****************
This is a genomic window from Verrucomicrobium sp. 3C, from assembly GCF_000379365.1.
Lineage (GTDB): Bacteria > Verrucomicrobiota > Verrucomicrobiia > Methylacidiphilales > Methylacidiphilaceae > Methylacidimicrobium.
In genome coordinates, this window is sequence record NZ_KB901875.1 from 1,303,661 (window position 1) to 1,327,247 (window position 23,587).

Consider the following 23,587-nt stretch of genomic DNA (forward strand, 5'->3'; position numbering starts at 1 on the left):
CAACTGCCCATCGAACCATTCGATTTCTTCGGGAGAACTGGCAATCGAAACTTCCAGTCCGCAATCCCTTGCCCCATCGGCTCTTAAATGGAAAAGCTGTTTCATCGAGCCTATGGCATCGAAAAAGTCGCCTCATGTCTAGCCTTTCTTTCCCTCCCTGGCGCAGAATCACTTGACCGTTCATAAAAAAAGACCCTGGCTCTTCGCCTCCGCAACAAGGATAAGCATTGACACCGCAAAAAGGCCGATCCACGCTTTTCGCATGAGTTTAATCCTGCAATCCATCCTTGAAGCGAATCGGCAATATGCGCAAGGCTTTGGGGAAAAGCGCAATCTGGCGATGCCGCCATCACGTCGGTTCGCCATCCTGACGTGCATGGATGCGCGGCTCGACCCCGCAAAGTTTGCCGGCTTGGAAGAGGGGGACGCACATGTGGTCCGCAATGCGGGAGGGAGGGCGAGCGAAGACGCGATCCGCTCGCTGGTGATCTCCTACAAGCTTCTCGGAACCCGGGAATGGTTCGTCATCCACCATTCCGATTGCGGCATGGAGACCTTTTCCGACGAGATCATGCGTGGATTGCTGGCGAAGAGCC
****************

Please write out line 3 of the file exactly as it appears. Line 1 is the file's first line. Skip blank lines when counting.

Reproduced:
In genome coordinates, this window is sequence record NZ_KB901875.1 from 1,303,661 (window position 1) to 1,327,247 (window position 23,587).